Professor Stephen Tong has been honoured at the Catholic Health Australia (CHA) Awards in Sydney and named CHA Emerging Leader 2016.
Prof Tong is a specialist obstetrician-scientist based at Mercy Hospital for Women in Heidelberg. Prof Tong is part of a team that helps care for 6,000 pregnant women each year; he also leads an internationally recognised research program committed to improving outcomes in high-risk pregnancies.
Linda Mellors, Chief Executive – Health Services, Mercy Health said Prof Tong is immensely deserving of the highly competitive CHA Award.
"Prof Tong is a leader of vision, wisdom and integrity who contributes widely and generously to the hospital, as well as the international scientific community," said Dr Mellors.
"We are extremely fortunate to have Prof Tong as a member of our team, and I have no doubt the mothers and babies of tomorrow are in the best of hands."
Prof Tong’s Translational Obstetrics Group (affiliated with the University of Melbourne), has conceived three key concepts which have progressed from laboratory studies to international clinical trials. These concepts include a blood test to identify babies at risk of stillbirth, and treatments for ectopic pregnancies and severe preeclampsia. Prof Tong joined Mercy Hospital for Women as a specialist obstetrician in 2011 and was appointed Associate Professor, University of Melbourne. Two years later he was promoted to full Academic Professor at the age of 39. Prof Tong has published more than 100 papers, the majority in leading international journals.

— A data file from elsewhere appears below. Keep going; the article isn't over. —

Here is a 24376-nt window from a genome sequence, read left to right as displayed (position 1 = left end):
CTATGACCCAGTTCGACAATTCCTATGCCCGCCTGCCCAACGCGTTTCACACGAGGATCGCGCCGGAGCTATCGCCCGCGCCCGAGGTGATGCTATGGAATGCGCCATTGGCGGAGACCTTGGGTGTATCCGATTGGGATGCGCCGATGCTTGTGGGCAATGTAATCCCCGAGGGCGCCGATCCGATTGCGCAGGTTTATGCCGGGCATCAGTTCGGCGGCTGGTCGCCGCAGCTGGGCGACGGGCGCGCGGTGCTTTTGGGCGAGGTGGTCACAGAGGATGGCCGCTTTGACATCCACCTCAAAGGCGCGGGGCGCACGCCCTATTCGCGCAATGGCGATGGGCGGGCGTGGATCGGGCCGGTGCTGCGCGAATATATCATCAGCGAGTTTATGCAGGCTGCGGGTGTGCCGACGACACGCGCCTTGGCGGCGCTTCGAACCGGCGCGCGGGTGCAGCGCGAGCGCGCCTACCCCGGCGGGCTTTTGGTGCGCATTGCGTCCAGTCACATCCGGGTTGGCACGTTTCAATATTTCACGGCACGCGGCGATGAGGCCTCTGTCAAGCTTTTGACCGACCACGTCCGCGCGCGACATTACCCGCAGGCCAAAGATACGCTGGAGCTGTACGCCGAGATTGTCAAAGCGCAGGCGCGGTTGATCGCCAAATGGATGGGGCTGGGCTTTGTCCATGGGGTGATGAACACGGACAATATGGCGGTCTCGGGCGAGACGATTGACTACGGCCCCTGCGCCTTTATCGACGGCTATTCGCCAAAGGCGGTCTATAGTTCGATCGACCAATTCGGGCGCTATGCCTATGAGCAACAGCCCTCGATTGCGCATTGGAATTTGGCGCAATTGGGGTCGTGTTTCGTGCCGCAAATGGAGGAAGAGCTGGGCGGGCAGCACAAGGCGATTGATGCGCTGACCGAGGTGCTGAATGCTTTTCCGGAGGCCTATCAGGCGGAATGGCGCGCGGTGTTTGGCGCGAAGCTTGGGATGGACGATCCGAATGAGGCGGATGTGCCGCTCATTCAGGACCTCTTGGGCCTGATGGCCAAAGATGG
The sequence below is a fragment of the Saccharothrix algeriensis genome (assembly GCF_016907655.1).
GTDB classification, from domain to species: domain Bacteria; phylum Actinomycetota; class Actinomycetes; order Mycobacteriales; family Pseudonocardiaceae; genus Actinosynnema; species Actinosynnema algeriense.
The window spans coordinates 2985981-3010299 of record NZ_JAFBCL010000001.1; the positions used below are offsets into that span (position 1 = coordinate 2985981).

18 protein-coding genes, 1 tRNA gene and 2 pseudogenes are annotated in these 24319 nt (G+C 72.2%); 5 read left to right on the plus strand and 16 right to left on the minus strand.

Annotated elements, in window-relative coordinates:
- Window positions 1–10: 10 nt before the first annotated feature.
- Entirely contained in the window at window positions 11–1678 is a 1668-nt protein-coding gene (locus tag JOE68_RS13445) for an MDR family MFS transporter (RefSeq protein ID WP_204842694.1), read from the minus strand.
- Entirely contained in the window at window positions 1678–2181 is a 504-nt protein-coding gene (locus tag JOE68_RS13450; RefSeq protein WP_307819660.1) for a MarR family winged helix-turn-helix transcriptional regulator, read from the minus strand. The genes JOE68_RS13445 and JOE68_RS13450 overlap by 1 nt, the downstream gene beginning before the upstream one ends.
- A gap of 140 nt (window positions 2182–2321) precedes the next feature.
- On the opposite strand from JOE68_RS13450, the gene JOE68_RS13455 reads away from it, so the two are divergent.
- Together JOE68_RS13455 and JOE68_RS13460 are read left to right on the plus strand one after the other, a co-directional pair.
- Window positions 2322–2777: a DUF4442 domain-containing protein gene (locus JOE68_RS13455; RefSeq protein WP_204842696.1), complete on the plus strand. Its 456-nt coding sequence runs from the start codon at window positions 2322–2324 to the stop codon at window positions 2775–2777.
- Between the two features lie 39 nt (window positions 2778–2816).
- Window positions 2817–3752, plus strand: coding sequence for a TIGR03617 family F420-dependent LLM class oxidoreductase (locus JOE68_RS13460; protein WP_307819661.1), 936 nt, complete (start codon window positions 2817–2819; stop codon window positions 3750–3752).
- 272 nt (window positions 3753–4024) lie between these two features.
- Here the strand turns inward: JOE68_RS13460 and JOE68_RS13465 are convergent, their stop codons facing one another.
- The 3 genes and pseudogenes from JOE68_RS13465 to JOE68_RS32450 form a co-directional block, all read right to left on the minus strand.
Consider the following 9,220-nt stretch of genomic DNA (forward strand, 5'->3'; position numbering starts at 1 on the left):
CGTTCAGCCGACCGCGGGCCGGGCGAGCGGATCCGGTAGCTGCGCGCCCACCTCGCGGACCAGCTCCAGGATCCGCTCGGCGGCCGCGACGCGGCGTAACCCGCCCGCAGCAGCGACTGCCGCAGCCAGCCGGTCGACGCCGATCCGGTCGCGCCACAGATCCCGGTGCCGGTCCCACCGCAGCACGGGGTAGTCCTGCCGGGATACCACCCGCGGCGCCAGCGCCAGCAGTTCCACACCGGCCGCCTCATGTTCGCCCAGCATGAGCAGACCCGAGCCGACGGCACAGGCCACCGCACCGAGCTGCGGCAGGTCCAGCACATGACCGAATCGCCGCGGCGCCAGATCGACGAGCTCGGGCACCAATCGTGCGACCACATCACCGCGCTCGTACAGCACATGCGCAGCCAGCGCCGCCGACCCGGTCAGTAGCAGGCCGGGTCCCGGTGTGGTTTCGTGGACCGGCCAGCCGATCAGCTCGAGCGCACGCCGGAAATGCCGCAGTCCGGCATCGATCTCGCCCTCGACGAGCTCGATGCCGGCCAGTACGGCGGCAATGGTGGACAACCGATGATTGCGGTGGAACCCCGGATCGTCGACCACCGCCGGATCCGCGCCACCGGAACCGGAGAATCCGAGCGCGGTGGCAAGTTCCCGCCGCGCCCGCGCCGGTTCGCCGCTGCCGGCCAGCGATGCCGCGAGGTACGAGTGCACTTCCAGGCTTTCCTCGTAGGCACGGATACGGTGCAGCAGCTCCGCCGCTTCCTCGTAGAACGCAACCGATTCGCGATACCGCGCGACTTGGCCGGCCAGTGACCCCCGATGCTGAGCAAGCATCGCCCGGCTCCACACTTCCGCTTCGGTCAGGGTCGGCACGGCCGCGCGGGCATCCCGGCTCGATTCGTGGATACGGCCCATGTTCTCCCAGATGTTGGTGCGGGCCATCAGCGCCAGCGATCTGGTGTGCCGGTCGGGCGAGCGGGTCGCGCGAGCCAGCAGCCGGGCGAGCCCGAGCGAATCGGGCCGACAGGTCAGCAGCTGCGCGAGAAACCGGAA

"I am thrilled and humbled to be awarded CHA Emerging Leader 2016. It is very touching that senior members of the Mercy family nominated me for this award, without my knowledge," said Prof Tong.
"I do my best to lead well, especially with my research team members whom I mentor and actively work with to create individual two-year career plans.
"I recognise the importance of allowing members of my team to assume more responsibilities as their careers progress and know the value of being able to delegate. As my team gets bigger, I know my limited time is more effectively spent writing major grants and mentoring, rather than performing experiments. This can sometimes be hard to do but it’s about figuring out who to trust with tasks and what is best for the team.
"I am immensely proud of my research team - The Translational Obstetrics Group. We are very hopeful, that together, we will make discoveries that will lead to safer care for pregnancies challenged with major complications such as fetal growth restriction, preeclampsia and ectopic pregnancy."